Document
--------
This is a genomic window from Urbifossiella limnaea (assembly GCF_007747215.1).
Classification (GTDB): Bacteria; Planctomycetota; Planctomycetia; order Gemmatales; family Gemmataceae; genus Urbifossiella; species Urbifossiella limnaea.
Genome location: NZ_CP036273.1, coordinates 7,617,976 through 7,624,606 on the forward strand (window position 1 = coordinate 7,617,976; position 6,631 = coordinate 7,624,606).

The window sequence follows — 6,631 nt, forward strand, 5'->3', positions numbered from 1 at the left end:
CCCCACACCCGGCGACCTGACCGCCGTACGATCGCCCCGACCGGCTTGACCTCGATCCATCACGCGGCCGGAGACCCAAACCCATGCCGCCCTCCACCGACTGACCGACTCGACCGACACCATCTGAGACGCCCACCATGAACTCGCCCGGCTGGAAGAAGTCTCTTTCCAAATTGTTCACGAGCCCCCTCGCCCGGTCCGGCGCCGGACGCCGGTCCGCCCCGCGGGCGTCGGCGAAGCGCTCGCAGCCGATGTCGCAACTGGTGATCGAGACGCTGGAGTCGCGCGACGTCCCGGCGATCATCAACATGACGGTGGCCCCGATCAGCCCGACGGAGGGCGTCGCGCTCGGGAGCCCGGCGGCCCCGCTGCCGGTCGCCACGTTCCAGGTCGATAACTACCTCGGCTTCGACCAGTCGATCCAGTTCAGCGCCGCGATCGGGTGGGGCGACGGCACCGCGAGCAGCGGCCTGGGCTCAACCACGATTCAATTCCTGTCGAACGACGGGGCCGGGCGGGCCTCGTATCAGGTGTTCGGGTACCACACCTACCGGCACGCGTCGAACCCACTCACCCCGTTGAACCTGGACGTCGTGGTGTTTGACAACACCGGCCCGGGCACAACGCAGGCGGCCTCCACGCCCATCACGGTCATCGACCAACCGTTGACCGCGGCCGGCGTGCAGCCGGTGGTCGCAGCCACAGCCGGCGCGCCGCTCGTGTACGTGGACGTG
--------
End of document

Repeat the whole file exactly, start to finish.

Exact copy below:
This is a genomic window from Urbifossiella limnaea (assembly GCF_007747215.1).
Classification (GTDB): Bacteria; Planctomycetota; Planctomycetia; order Gemmatales; family Gemmataceae; genus Urbifossiella; species Urbifossiella limnaea.
Genome location: NZ_CP036273.1, coordinates 7,617,976 through 7,624,606 on the forward strand (window position 1 = coordinate 7,617,976; position 6,631 = coordinate 7,624,606).

The window sequence follows — 6,631 nt, forward strand, 5'->3', positions numbered from 1 at the left end:
CCCCACACCCGGCGACCTGACCGCCGTACGATCGCCCCGACCGGCTTGACCTCGATCCATCACGCGGCCGGAGACCCAAACCCATGCCGCCCTCCACCGACTGACCGACTCGACCGACACCATCTGAGACGCCCACCATGAACTCGCCCGGCTGGAAGAAGTCTCTTTCCAAATTGTTCACGAGCCCCCTCGCCCGGTCCGGCGCCGGACGCCGGTCCGCCCCGCGGGCGTCGGCGAAGCGCTCGCAGCCGATGTCGCAACTGGTGATCGAGACGCTGGAGTCGCGCGACGTCCCGGCGATCATCAACATGACGGTGGCCCCGATCAGCCCGACGGAGGGCGTCGCGCTCGGGAGCCCGGCGGCCCCGCTGCCGGTCGCCACGTTCCAGGTCGATAACTACCTCGGCTTCGACCAGTCGATCCAGTTCAGCGCCGCGATCGGGTGGGGCGACGGCACCGCGAGCAGCGGCCTGGGCTCAACCACGATTCAATTCCTGTCGAACGACGGGGCCGGGCGGGCCTCGTATCAGGTGTTCGGGTACCACACCTACCGGCACGCGTCGAACCCACTCACCCCGTTGAACCTGGACGTCGTGGTGTTTGACAACACCGGCCCGGGCACAACGCAGGCGGCCTCCACGCCCATCACGGTCATCGACCAACCGTTGACCGCGGCCGGCGTGCAGCCGGTGGTCGCAGCCACAGCCGGCGCGCCGCTCGTGTACGTGGACGTG